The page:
Spain’s govt under pressure to do more on gender-based crime

Jan 26, 2023, 7:38 PM | Updated: Jan 27, 2023, 10:53 am

Spain's Equality Minister Irene Montero looks down during a press conference after an emergency mee...

Spain's Equality Minister Irene Montero looks down during a press conference after an emergency meeting for a worrying surge of gender violence in Madrid, Spain, Friday, Jan. 27, 2023. A spate of gender-based violence, coupled with the early release of sex offenders, has increased pressure on Spain's left-wing government, which strongly plays up its feminist credentials, to do more to protect women from abuse. (AP Photo/Manu Fernandez)

(AP Photo/Manu Fernandez)

MADRID (AP) — A spate of gender-based violence, coupled with the early release of several sex offenders, has increased pressure on Spain’s left-wing government, which strongly plays up its feminist credentials, to do more to protect women from abuse.

Following an urgent meeting Friday, the country’s Equality Ministry proposed housing and income support for abuse victims but said there was no need to tighten a law that has allowed some sex offenders to review and reduce their sentences.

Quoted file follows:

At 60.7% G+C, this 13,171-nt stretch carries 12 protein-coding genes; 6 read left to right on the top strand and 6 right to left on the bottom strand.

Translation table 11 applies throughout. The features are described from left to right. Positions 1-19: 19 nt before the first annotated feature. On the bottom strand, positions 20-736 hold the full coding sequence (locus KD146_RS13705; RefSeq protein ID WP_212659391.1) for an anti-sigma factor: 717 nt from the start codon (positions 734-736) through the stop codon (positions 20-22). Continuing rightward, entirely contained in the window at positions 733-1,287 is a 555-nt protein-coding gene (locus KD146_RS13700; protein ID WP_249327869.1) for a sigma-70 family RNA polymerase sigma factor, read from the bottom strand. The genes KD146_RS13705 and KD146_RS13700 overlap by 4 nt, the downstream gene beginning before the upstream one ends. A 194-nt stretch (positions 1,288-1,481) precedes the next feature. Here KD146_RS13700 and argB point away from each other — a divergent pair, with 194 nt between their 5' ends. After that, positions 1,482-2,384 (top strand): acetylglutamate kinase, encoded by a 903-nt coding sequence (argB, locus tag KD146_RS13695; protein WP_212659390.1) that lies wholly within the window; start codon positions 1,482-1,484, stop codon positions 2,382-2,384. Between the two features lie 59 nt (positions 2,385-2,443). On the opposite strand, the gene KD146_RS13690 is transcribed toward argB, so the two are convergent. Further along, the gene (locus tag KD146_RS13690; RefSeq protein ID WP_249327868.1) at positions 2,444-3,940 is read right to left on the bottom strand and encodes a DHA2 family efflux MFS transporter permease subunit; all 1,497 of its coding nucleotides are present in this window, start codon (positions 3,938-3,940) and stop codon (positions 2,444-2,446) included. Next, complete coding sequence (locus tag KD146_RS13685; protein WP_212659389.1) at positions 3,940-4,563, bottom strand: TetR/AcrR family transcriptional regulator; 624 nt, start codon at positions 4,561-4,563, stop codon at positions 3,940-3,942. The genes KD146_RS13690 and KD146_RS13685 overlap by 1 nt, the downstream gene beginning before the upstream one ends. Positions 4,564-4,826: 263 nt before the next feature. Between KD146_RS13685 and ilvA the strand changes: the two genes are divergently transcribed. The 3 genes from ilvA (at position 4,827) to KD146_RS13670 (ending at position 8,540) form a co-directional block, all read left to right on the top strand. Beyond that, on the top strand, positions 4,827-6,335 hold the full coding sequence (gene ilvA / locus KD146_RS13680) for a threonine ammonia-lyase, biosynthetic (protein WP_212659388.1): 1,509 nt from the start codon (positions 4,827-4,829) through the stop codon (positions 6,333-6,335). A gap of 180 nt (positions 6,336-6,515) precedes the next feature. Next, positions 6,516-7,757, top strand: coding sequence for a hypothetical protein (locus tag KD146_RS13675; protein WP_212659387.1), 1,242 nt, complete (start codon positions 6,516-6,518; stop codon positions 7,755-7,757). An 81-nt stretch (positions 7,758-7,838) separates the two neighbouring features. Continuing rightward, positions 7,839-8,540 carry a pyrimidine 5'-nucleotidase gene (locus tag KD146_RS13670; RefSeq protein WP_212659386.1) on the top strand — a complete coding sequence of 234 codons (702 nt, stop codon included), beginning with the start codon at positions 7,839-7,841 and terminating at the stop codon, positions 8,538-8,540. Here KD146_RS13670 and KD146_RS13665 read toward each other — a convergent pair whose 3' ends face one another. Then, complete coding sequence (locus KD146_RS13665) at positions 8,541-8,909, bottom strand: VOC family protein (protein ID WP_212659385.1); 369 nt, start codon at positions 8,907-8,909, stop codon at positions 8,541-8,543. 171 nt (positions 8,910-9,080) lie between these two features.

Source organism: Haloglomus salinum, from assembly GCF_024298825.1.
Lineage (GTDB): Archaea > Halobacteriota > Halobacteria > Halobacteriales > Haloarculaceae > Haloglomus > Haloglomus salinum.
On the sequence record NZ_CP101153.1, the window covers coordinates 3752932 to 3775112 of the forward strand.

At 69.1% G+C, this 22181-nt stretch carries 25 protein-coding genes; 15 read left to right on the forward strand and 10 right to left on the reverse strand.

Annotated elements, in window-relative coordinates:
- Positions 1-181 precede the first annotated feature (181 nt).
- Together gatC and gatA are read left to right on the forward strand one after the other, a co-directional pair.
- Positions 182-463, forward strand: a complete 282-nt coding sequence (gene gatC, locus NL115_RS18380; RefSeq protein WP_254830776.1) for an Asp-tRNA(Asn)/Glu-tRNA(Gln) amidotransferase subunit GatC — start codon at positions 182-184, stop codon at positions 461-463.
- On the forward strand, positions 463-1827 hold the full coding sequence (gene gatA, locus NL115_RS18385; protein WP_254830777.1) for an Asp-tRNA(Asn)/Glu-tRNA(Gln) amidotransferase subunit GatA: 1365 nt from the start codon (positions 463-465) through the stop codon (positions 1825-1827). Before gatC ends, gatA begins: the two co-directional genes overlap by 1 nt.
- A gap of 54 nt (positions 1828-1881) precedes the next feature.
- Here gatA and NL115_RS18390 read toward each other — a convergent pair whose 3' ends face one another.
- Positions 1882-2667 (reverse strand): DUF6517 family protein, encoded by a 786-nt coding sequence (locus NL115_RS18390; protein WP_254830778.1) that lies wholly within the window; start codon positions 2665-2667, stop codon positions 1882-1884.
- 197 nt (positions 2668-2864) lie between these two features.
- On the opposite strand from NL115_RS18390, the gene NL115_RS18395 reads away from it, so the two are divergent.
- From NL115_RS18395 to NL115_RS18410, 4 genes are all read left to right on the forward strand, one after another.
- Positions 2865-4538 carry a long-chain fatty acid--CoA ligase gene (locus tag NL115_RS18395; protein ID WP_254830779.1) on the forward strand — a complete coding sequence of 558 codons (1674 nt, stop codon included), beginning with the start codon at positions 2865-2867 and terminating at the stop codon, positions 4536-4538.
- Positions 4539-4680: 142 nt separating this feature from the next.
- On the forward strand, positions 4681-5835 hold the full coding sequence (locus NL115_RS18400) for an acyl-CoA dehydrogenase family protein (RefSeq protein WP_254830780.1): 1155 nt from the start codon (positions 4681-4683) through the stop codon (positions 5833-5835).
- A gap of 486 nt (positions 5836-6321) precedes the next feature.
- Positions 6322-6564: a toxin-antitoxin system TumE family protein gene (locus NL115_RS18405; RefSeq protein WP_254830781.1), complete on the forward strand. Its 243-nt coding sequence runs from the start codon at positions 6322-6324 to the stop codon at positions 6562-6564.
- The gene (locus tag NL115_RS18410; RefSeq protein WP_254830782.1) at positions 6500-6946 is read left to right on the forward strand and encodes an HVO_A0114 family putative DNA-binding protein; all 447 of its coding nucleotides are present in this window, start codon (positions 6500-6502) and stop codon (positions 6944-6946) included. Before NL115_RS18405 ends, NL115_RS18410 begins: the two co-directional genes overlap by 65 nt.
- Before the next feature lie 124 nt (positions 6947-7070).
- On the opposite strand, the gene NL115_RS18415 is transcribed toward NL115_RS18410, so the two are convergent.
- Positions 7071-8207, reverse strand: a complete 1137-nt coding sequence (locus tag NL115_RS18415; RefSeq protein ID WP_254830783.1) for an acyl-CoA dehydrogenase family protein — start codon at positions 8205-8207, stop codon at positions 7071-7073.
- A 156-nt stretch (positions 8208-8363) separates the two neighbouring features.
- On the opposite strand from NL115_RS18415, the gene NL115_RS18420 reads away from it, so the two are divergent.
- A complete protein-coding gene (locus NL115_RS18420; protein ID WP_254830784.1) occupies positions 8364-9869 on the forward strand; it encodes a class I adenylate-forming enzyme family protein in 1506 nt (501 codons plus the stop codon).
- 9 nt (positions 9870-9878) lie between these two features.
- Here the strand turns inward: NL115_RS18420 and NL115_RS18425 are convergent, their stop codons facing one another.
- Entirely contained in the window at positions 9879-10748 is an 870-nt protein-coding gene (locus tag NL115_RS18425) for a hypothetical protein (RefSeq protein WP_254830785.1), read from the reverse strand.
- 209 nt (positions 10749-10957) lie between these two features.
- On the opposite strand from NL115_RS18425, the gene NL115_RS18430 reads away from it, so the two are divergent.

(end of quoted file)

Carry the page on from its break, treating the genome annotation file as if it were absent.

“We need to be able not only to make protection services available but also … to effectively reach the victims without the need for long bureaucratic procedures,” Equality Minister Irene Montero said.

At least six women have been killed — allegedly by their current or former partners — so far this year, according to the latest records by the government’s office against gender-based violence.

After studying these cases, the Equality Ministry found that some of the victims had been living with their alleged killers for economic reasons. Montero said she planned to provide housing services and a minimum wage-linked income to women who had suffered violence and remained vulnerable.

The proposal would require Cabinet approval but Montero said it shows the government’s will to improve what she called an already very highly-functioning system against gender-based violence.

Official data show that at least 1,188 women have died at the hands of their male partners or ex-partners since 2003, when the country pioneered counting cases of femicides.

Statistics show a slight decline in the number of annual killings since 2000. Records have stabilized at just below 50 in the past years, but it’s unclear how much further such crimes can be reduced.

Experts agree that there has been a significant drop in cases in the last decades after Spain’s strong commitment to targeting violence towards women, but more can still be done, particularly for victims who had already filed complaints against an aggressor at least once. In 2022, these accounted for 43% of female murder victims.

“We need to improve risk assessment because when women report their situation, the danger of attack by their partner becomes huge,” says Yolanda Besteiro, an expert on gender issues and president of the Progressive Women Federation.